*ANN AND ANDY*
One day in 1915, as the story goes, Johnny Gruelle’s daughter Marcella brought him an old rag doll. He drew a face on the worn fabric and called the doll Raggedy Ann. Gruelle, a cartoonist and illustrator, wrote a children’s book about Raggedy Ann in 1918. Publisher P. F. Volland arranged to sell Raggedy Ann dolls along with the books, and the tie-in between Gruelle’s Raggedy Ann Stories and the dolls proved a marketing hit. In 1920, Gruelle introduced the Raggedy Andy Stories. In them, when humans
weren’t looking, Raggedy Ann and Andy came to life and embarked on many adventures. Gruelle averaged one new book each year for twenty years. The books and dolls have remained popular for the past century. Raggedy Ann entered the National Toy Hall of Fame in 2002. Her brother Raggedy Andy joined her in 2007. The dolls are reunited in this place of honor.
Raggedy Ann, and her equally spirited rag brother, Andy are the world's best-known and most adored rag dolls. At the hand of their creator, cartoonist-illustrator-author Johnny Gruelle, the Raggedys weren't ever simply dolls. They were literary characters as well, possessing attributes and outlooks reflecting trustworthiness, kindness, and spunk. Because Gruelle was a natural born storyteller, it followed that his dolls would star in whimsical, fanciful tales, based on fantasy and make believe.
Because of this, Johnny Gruelle's little rag dolls have also found themselves at the center of several legend cycles -- groups of stories that, while containing kernels of truth, are more myth than they are history. What makes this even more intriguing is that fact that Johnny Gruelle, either unwittingly or with the great sense of humor he was known for, initiated many of these legends, a number of which are continuously repeated as the factual history of Raggedy Ann and Andy. One of the distinguishing features of a
legend is that, unlike an out-and-out fairy tale, it is factual-sounding enough to be believable. This especially applies to the Raggedy legends. In the case of Raggedy Ann and Andy, the legends are as important as factual history in telling their story. Because the Raggedys sprang directly from the rich and embellished world of storytelling -- a world of frolicking fairies; come-alive dolls and talking forest critters -- it makes great sense to not discount legends simply because they are folklore, and therefore, "unprovable." While legends can frustrate the conscientious historian in search of hard, provable facts and figures, they can tell us different things than facts, and they possess powers that historical data do not. Legends have the power of revealing ethics and values; preferences and motives; emotions and reactions. And, in the case of the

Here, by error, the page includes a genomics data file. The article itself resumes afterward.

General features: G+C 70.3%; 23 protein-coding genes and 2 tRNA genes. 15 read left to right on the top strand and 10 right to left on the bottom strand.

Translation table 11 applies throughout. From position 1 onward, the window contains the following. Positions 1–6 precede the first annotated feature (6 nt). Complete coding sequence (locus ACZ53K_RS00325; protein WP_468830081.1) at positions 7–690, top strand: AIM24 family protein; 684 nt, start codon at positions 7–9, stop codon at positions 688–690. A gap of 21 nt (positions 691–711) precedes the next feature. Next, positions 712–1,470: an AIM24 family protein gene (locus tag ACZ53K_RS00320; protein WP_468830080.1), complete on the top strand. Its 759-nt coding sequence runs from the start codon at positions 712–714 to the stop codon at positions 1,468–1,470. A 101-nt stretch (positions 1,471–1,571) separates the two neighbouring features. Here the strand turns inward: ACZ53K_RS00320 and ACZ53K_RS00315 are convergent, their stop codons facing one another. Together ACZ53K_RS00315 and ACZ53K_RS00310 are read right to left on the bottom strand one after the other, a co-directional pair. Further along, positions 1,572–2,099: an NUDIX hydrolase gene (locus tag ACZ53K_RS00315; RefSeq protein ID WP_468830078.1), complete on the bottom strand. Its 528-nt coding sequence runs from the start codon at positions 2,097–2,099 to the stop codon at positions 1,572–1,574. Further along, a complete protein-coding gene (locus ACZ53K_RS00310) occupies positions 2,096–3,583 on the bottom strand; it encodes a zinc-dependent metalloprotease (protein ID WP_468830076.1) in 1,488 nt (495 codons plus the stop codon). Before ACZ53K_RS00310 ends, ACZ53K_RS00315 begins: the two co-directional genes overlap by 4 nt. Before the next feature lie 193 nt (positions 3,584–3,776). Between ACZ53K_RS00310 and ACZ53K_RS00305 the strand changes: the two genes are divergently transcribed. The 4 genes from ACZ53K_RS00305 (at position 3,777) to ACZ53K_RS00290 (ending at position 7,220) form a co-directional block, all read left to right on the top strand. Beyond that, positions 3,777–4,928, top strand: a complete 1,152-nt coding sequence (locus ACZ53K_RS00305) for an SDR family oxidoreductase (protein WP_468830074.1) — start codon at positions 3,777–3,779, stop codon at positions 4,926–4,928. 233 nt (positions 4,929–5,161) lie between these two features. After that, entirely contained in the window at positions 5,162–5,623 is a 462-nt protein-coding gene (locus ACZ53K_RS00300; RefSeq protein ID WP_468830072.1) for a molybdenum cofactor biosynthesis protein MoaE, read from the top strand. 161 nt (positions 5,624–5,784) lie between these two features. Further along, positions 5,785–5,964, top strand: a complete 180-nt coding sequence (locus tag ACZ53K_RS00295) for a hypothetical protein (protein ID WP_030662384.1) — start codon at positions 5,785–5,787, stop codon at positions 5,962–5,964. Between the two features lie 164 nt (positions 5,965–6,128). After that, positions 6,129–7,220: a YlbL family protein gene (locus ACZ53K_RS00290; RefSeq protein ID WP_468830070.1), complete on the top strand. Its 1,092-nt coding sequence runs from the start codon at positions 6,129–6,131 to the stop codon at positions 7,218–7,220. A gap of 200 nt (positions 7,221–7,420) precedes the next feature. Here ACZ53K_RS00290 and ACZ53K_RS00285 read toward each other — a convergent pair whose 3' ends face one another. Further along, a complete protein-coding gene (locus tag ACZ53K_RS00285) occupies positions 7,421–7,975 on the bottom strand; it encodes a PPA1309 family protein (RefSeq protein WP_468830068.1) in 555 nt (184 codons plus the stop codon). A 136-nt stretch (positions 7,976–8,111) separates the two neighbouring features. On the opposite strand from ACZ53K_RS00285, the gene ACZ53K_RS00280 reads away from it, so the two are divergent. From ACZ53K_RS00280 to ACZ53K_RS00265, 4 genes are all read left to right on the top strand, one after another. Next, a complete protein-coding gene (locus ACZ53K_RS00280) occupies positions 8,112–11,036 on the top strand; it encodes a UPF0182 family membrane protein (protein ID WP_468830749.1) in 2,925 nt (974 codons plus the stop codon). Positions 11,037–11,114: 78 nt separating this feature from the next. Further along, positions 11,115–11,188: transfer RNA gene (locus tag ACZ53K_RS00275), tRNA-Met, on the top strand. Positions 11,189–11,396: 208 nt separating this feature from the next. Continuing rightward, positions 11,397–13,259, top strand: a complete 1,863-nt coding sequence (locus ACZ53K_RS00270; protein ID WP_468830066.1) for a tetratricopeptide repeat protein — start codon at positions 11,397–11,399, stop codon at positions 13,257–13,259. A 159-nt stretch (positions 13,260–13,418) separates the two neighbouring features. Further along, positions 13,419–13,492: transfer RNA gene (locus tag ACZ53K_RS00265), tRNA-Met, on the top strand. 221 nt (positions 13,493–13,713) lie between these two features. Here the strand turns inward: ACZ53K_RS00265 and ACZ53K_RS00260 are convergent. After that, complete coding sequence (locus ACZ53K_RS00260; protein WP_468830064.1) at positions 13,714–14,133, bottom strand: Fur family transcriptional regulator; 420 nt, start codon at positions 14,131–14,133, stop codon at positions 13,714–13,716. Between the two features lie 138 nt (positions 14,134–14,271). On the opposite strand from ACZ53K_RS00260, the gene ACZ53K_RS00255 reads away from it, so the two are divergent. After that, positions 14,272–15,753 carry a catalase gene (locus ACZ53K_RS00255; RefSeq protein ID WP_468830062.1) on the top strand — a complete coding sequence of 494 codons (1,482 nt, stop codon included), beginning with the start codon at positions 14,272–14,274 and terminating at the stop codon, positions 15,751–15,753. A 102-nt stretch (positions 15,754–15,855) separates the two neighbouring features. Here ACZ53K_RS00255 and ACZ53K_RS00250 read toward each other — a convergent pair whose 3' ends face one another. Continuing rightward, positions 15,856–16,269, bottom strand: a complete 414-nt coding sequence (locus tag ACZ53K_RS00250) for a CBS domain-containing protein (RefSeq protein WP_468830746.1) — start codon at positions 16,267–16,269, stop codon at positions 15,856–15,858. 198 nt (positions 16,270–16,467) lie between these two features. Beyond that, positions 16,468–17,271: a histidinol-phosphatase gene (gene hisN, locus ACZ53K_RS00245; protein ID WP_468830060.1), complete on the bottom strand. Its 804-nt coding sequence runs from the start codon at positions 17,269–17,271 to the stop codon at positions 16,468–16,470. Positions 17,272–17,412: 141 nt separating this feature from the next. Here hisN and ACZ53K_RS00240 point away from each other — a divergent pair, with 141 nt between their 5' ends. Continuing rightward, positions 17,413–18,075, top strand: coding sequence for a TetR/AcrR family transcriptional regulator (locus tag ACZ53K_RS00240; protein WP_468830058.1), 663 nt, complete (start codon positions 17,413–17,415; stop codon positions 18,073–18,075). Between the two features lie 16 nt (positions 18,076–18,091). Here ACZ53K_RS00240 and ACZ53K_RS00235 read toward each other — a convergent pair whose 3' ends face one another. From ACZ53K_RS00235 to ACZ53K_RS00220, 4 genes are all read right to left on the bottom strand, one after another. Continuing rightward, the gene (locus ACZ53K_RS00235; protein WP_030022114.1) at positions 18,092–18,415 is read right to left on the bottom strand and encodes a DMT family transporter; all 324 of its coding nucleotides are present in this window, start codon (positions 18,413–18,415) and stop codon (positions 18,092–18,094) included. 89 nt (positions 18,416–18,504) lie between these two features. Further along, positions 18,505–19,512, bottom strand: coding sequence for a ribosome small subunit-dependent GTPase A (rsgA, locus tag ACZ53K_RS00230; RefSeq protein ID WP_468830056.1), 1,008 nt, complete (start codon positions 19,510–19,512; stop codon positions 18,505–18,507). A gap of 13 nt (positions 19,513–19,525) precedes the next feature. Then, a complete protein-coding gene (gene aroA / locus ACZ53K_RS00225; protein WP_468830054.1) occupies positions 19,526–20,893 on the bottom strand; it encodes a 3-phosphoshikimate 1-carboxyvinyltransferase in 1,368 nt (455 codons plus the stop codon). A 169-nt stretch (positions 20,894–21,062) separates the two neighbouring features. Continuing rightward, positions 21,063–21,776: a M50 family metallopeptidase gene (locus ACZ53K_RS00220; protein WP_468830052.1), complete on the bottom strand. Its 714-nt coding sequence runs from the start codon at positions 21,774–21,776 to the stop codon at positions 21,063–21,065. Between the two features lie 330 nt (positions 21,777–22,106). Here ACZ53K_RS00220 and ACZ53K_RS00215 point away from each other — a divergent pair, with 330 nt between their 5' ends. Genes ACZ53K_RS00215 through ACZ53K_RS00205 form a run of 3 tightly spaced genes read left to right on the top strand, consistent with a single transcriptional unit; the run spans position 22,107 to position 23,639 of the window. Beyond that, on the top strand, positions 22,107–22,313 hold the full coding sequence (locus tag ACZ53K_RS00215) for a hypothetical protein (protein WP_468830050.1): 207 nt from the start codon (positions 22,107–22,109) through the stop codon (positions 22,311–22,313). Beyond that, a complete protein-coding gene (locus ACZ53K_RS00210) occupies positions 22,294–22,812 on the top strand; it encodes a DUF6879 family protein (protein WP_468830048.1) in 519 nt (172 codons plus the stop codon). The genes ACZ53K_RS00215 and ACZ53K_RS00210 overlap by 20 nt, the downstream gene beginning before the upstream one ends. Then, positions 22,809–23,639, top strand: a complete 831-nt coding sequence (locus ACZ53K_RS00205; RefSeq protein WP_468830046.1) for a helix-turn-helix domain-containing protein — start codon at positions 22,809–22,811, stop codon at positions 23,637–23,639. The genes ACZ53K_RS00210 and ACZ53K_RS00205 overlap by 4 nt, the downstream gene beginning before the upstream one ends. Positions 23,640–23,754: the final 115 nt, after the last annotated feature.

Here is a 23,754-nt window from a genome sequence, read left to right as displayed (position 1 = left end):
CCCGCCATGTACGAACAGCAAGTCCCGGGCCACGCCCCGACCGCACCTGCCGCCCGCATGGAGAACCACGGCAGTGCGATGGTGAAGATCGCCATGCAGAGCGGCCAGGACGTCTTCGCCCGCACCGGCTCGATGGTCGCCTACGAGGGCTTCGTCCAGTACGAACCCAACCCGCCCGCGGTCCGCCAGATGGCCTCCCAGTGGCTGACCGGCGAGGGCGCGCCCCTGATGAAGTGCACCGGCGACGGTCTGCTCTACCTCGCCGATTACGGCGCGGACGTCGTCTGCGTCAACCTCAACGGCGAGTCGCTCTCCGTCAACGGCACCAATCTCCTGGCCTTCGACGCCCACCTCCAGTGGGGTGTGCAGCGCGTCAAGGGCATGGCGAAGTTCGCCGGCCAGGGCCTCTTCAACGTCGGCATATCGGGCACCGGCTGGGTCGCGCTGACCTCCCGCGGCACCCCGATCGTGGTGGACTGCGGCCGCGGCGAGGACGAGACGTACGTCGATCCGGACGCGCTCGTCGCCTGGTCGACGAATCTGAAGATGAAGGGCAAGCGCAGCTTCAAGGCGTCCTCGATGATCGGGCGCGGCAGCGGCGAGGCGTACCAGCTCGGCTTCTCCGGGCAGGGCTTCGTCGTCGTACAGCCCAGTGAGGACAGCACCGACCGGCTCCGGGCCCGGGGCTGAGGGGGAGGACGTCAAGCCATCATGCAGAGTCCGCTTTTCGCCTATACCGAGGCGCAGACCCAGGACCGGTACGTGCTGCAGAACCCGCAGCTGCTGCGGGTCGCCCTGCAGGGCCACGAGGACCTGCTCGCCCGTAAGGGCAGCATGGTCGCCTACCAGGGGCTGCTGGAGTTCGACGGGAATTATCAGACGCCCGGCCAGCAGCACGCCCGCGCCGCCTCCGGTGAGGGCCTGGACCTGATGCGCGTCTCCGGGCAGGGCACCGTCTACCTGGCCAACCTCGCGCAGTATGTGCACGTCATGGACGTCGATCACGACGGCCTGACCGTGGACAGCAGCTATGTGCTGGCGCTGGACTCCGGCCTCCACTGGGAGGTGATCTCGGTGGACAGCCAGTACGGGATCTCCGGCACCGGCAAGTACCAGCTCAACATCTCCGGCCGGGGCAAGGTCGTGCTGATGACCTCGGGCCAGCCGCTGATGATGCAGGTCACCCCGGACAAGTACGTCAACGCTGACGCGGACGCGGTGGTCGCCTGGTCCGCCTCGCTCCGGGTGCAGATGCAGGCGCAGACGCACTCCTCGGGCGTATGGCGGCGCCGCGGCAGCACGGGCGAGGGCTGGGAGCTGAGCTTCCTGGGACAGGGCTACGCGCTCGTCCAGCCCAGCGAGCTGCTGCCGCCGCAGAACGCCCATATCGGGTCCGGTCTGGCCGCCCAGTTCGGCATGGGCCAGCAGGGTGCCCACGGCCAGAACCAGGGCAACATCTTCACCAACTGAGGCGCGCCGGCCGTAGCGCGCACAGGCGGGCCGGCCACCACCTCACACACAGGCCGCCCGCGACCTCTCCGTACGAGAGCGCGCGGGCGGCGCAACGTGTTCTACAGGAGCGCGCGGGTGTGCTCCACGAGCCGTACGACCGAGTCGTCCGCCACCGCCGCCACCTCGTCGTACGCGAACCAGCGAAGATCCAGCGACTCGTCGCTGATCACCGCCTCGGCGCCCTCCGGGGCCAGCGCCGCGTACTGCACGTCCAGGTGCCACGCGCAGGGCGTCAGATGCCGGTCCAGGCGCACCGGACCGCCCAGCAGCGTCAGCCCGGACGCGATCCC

Raggedys, legends have the singular ability to showcase the true personalities of these fanciful dolls, as well as lending insight into the persona of their creator, Johnny Gruelle. Johnny Gruelle was born in Arcola, Illinois in 1880, the son of landscape and portrait artist Richard (R.B.) Gruelle. R.B. eventually moved his young family to Indianapolis. There, mixing with his parents' artistic and literary friends (among them, the poet James Whitcomb Riley) young Johnny developed a strong love of region, and a penchant for the fine art of storytelling. By the time Gruelle reached adulthood, he had cast his lot as a political cartoonist, turning out as many as three cartoons as day for several midwestern newspapers. In 1910, he acted on his aspirations to become a freelance illustrator, moving to the East Coast, where he accepted a full-time position
with The New York Herald (turning out weekly pages of his Sunday comic, "Mr. Twee Deedle") as well as several book illustrating commissions. This was during a time in American history when traditional values were being challenged by progress and social change. As a counter-reaction, many were turning back to more nostalgic diversions. Homemade and hand-crafted objects were popular fare; fairy tales, magic shows, and psychic phenomena became all the rage. All of this fit with what Gruelle was already creating, and set the stage perfectly for the folksy, whimsical doll he designed and patented in 1915 .